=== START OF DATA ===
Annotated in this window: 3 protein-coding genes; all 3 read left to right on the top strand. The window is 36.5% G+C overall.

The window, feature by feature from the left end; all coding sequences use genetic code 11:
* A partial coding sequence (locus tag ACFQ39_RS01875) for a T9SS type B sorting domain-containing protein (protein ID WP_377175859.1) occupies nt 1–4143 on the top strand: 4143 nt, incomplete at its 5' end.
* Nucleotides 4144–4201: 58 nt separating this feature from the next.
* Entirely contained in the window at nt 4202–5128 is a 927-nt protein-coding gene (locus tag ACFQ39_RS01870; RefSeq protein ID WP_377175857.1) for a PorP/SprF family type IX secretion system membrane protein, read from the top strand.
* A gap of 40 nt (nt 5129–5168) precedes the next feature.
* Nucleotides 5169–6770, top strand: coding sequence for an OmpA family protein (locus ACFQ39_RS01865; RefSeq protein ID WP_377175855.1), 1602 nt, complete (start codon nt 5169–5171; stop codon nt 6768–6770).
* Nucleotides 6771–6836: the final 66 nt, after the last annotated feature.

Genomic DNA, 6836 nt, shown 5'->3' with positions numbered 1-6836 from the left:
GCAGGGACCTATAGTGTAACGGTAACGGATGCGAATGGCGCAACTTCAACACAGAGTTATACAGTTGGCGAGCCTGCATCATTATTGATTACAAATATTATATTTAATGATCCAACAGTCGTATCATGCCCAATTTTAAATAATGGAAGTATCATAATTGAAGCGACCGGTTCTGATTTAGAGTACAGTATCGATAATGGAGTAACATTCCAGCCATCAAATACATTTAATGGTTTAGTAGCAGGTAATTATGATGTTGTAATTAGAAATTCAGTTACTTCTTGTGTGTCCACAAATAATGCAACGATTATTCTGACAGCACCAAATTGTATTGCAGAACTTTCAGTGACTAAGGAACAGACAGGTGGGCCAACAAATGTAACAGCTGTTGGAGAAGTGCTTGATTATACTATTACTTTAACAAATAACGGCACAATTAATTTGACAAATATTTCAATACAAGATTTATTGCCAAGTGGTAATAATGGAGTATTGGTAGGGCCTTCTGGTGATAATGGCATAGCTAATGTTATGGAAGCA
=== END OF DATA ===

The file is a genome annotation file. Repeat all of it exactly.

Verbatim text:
Annotated in this window: 3 protein-coding genes; all 3 read left to right on the top strand. The window is 36.5% G+C overall.

The window, feature by feature from the left end; all coding sequences use genetic code 11:
* A partial coding sequence (locus tag ACFQ39_RS01875) for a T9SS type B sorting domain-containing protein (protein ID WP_377175859.1) occupies nt 1–4143 on the top strand: 4143 nt, incomplete at its 5' end.
* Nucleotides 4144–4201: 58 nt separating this feature from the next.
* Entirely contained in the window at nt 4202–5128 is a 927-nt protein-coding gene (locus tag ACFQ39_RS01870; RefSeq protein ID WP_377175857.1) for a PorP/SprF family type IX secretion system membrane protein, read from the top strand.
* A gap of 40 nt (nt 5129–5168) precedes the next feature.
* Nucleotides 5169–6770, top strand: coding sequence for an OmpA family protein (locus ACFQ39_RS01865; RefSeq protein ID WP_377175855.1), 1602 nt, complete (start codon nt 5169–5171; stop codon nt 6768–6770).
* Nucleotides 6771–6836: the final 66 nt, after the last annotated feature.

Genomic DNA, 6836 nt, shown 5'->3' with positions numbered 1-6836 from the left:
GCAGGGACCTATAGTGTAACGGTAACGGATGCGAATGGCGCAACTTCAACACAGAGTTATACAGTTGGCGAGCCTGCATCATTATTGATTACAAATATTATATTTAATGATCCAACAGTCGTATCATGCCCAATTTTAAATAATGGAAGTATCATAATTGAAGCGACCGGTTCTGATTTAGAGTACAGTATCGATAATGGAGTAACATTCCAGCCATCAAATACATTTAATGGTTTAGTAGCAGGTAATTATGATGTTGTAATTAGAAATTCAGTTACTTCTTGTGTGTCCACAAATAATGCAACGATTATTCTGACAGCACCAAATTGTATTGCAGAACTTTCAGTGACTAAGGAACAGACAGGTGGGCCAACAAATGTAACAGCTGTTGGAGAAGTGCTTGATTATACTATTACTTTAACAAATAACGGCACAATTAATTTGACAAATATTTCAATACAAGATTTATTGCCAAGTGGTAATAATGGAGTATTGGTAGGGCCTTCTGGTGATAATGGCATAGCTAATGTTATGGAAGCA